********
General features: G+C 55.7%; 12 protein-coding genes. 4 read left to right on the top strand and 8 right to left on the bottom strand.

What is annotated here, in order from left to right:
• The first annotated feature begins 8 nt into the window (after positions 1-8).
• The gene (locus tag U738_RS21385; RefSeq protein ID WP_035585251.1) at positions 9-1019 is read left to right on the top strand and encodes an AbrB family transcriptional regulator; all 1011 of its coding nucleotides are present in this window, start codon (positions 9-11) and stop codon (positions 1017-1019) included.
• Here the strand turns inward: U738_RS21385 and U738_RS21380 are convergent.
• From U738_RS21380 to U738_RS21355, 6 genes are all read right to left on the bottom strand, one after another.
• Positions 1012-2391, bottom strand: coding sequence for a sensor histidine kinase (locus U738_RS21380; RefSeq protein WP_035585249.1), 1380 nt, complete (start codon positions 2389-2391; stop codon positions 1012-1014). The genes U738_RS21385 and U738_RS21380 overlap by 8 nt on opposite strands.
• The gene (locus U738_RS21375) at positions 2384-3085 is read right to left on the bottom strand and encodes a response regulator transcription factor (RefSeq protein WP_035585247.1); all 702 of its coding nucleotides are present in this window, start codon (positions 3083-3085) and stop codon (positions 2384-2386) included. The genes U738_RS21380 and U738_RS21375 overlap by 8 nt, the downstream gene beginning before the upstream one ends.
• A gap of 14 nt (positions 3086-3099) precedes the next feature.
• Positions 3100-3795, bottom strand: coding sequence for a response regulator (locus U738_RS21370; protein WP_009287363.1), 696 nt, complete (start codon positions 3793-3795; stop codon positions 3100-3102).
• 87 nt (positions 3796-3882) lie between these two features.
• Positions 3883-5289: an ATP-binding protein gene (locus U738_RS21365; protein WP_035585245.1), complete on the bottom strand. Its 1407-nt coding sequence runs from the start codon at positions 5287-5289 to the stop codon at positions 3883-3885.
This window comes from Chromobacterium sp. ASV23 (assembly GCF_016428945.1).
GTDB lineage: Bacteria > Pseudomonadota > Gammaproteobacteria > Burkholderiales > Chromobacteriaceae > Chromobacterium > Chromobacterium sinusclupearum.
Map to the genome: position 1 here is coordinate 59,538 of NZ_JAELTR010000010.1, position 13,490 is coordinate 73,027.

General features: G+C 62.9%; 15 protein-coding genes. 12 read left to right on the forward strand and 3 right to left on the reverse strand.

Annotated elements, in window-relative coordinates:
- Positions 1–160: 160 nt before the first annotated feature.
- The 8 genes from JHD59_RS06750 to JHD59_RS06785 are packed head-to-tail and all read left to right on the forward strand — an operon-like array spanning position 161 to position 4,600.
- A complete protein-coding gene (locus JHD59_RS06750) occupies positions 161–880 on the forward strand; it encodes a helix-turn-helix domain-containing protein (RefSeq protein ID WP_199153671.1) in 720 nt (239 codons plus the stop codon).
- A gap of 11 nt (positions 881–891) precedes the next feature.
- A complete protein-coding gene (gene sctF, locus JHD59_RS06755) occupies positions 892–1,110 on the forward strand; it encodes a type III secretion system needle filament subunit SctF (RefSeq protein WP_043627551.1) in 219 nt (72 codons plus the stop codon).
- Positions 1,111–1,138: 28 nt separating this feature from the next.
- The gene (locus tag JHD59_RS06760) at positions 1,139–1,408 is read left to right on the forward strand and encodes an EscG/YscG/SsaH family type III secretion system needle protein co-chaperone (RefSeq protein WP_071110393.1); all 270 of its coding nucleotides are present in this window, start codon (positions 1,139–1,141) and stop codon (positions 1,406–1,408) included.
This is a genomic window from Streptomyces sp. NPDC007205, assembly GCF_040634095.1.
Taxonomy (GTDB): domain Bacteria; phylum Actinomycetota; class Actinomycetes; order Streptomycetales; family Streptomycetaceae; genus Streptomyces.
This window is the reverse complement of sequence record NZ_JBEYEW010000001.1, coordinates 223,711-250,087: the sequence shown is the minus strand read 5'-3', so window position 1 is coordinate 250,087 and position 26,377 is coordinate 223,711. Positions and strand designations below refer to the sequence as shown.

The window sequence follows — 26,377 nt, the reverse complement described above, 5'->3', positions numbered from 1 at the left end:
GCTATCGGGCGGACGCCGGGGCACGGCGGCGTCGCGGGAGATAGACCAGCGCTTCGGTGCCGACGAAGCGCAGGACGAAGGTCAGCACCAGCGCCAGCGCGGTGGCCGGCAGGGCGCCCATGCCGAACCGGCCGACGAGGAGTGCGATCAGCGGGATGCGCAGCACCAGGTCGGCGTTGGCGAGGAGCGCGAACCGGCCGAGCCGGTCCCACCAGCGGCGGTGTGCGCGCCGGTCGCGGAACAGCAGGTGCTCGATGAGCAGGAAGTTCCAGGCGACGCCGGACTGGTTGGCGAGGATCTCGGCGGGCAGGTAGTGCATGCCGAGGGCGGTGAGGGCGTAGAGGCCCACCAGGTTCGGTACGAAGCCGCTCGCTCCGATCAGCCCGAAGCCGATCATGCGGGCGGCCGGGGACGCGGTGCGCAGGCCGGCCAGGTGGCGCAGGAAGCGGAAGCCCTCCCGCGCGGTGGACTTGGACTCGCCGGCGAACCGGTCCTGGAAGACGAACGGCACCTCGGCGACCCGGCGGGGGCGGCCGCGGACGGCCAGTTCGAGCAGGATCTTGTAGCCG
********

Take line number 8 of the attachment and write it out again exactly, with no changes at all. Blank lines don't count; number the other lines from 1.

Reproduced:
• The gene (locus U738_RS21375) at positions 2384-3085 is read right to left on the bottom strand and encodes a response regulator transcription factor (RefSeq protein WP_035585247.1); all 702 of its coding nucleotides are present in this window, start codon (positions 3083-3085) and stop codon (positions 2384-2386) included. The genes U738_RS21380 and U738_RS21375 overlap by 8 nt, the downstream gene beginning before the upstream one ends.